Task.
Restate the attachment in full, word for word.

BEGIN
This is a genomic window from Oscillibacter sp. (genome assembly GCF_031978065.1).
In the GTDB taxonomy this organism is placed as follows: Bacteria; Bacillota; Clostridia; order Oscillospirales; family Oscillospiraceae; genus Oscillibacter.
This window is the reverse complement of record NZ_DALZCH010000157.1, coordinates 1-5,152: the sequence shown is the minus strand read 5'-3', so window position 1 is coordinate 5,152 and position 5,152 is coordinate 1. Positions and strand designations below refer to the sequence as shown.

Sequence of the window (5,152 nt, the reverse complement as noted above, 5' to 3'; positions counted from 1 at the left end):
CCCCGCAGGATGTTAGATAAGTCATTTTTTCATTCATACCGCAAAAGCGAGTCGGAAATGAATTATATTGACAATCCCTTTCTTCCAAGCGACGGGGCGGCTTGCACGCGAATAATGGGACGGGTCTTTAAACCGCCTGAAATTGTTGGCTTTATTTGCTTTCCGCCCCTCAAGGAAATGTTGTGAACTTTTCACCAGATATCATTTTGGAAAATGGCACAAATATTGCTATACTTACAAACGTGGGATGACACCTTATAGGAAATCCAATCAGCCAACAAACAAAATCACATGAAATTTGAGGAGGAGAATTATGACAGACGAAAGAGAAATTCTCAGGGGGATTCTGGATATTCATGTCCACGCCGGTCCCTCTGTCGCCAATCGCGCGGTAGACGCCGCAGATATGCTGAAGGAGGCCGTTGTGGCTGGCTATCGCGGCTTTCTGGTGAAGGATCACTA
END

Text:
This is a genomic window from Oscillibacter sp. (genome assembly GCF_031978065.1).
In the GTDB taxonomy this organism is placed as follows: Bacteria; Bacillota; Clostridia; order Oscillospirales; family Oscillospiraceae; genus Oscillibacter.
This window is the reverse complement of record NZ_DALZCH010000157.1, coordinates 1-5,152: the sequence shown is the minus strand read 5'-3', so window position 1 is coordinate 5,152 and position 5,152 is coordinate 1. Positions and strand designations below refer to the sequence as shown.

Sequence of the window (5,152 nt, the reverse complement as noted above, 5' to 3'; positions counted from 1 at the left end):
CCCCGCAGGATGTTAGATAAGTCATTTTTTCATTCATACCGCAAAAGCGAGTCGGAAATGAATTATATTGACAATCCCTTTCTTCCAAGCGACGGGGCGGCTTGCACGCGAATAATGGGACGGGTCTTTAAACCGCCTGAAATTGTTGGCTTTATTTGCTTTCCGCCCCTCAAGGAAATGTTGTGAACTTTTCACCAGATATCATTTTGGAAAATGGCACAAATATTGCTATACTTACAAACGTGGGATGACACCTTATAGGAAATCCAATCAGCCAACAAACAAAATCACATGAAATTTGAGGAGGAGAATTATGACAGACGAAAGAGAAATTCTCAGGGGGATTCTGGATATTCATGTCCACGCCGGTCCCTCTGTCGCCAATCGCGCGGTAGACGCCGCAGATATGCTGAAGGAGGCCGTTGTGGCTGGCTATCGCGGCTTTCTGGTGAAGGATCACTA